Meet the family: Swedish royals to get ‘The Crown’ treatment in new television show

With news that a series is set to chart the life of King Carl XVI Gustaf, here's who we're expecting to see captured in the storylines

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Promising to do for the Swedish royal family what Netflix's The Crown did for the British royals, there's a new TV show in the works that will lift the lid on the inner workings of the House of Bernadotte.

Putting King Carl XVI Gustaf, 74, front and centre of the show, Sweden's TV4 and streaming service C More is developing a series that will follow the patriarch's life from his childhood to becoming king in 1973 at the age of 27, and his reign since.

“Other kings and queens are said to have had an impact on world events. The history of our king is something different,” said Asa Lantz, who is co-writing the new series and has been researching the life of King Carl Gustaf for the past few years. “Not as highlighted internationally, but at least as dramatic and fascinating. And for many of us, completely unknown.”

"I've personally never been a fan of monarchy, but I remember reading the treatment of six or seven pages while I was on a flight. As I was reading those pages, I started crying because it was so strong," Josefine Tengblad, head of drama at TV4 and C More, told Variety. "It's a little bit like The King's Speech in the way that it portrays someone who is being groomed to become someone he's not, and is having people trying to change him."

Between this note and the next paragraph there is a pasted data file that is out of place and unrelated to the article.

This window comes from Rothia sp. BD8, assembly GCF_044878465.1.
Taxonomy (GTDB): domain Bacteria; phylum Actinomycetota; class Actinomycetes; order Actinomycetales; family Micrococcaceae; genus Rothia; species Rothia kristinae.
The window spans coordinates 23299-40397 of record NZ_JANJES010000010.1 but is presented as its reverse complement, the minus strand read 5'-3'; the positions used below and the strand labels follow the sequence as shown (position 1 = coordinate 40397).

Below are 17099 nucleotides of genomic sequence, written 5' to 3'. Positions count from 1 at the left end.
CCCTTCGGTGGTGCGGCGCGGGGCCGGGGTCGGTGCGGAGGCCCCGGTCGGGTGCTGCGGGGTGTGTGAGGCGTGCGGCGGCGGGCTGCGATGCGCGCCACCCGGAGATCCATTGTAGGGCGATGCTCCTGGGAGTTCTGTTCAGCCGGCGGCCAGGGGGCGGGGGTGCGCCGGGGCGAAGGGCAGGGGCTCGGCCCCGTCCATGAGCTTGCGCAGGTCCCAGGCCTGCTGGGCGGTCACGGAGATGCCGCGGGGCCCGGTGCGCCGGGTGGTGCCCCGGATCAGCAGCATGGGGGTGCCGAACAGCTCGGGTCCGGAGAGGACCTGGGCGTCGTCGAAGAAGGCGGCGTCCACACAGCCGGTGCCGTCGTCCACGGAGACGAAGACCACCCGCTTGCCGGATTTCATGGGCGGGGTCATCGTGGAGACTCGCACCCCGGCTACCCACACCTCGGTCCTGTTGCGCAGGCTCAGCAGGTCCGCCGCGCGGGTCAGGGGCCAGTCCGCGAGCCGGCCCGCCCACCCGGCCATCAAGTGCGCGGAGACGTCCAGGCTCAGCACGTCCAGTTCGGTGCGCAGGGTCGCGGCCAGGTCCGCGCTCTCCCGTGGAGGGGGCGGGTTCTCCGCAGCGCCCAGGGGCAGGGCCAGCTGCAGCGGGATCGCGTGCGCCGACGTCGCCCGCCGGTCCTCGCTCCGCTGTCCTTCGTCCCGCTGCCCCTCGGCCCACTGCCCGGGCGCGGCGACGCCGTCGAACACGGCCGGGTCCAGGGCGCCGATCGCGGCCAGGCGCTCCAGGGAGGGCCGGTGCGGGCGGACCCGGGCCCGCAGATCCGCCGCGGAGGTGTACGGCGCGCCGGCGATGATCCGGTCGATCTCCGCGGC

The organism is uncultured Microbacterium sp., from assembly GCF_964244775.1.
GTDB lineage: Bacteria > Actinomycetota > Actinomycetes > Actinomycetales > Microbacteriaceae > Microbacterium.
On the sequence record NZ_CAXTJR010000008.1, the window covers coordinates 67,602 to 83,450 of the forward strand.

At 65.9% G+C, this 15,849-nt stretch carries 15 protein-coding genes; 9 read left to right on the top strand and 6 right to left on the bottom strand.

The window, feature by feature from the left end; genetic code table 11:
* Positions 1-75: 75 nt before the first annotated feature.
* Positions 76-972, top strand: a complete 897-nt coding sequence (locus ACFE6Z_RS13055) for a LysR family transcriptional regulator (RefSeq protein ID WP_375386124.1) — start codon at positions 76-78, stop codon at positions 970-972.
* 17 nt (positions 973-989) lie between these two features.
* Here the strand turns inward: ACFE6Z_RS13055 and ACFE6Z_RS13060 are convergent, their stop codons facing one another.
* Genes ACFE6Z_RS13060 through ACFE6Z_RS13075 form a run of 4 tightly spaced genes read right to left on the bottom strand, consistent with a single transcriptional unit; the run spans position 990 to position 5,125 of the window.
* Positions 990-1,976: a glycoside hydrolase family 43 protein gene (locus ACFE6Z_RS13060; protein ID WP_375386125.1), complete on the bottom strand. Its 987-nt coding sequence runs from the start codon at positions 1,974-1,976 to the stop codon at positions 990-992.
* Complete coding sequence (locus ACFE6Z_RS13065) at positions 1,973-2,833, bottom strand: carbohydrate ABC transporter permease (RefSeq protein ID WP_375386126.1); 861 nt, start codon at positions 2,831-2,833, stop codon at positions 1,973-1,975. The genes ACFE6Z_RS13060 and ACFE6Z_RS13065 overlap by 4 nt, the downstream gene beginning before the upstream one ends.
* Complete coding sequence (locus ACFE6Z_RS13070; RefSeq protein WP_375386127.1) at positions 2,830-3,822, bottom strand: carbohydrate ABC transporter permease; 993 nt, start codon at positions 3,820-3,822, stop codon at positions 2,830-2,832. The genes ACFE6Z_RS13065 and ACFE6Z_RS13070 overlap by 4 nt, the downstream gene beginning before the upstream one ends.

The playboy prince

Gustaf is the youngest child and only son of Prince Gustaf Adolf, Duke of Vasterbotten, and Princess Sibylla of Saxe-Coburg and Gotha. He became second-in-line to the throne when his father died in a plane crash in 1947, when the young prince was just 9 months old. He became Crown Prince and first-in-line to the throne at the age of 4.

Viewed by many in Sweden as a "playboy prince", Thomas Sjoberg, author of King Carl XVI biography The Reluctant Monarch, told the UK's Telegraph in 2011: "He does all the things that aristocrats tend to do. Expensive holidays on the French Riviera, travelling all over the globe, throwing ridiculously expensive parties, socialising with lots of women when his wife is not present. The Swedish people seem to be very tolerant, and partly that's because they don't see him as a grown-up person."

Marrying German-Brazilian Silvia Sommerlath, a former flight attendant, in 1976, the couple welcomed three children: Crown Princess Victoria, 43, Prince Carl Philip, 41, and Princess Madeleine, 38, who themselves have seven children between them, with another on the way this year for Prince Carl Philip and his wife, Princess Sofia.

"As we understand it, it is planned as a drama documentary. When it comes to documentaries, it is important that they are as close to the truth as possible, and that the facts are presented correctly," the Royal Court told Swedish newspaper Dagens Nyheter. "As for the dramatised part of the series, it is of course based on artistic freedom, something we have no control over."

Scroll through the gallery above for some of the Swedish royal family storylines the TV show might portray …

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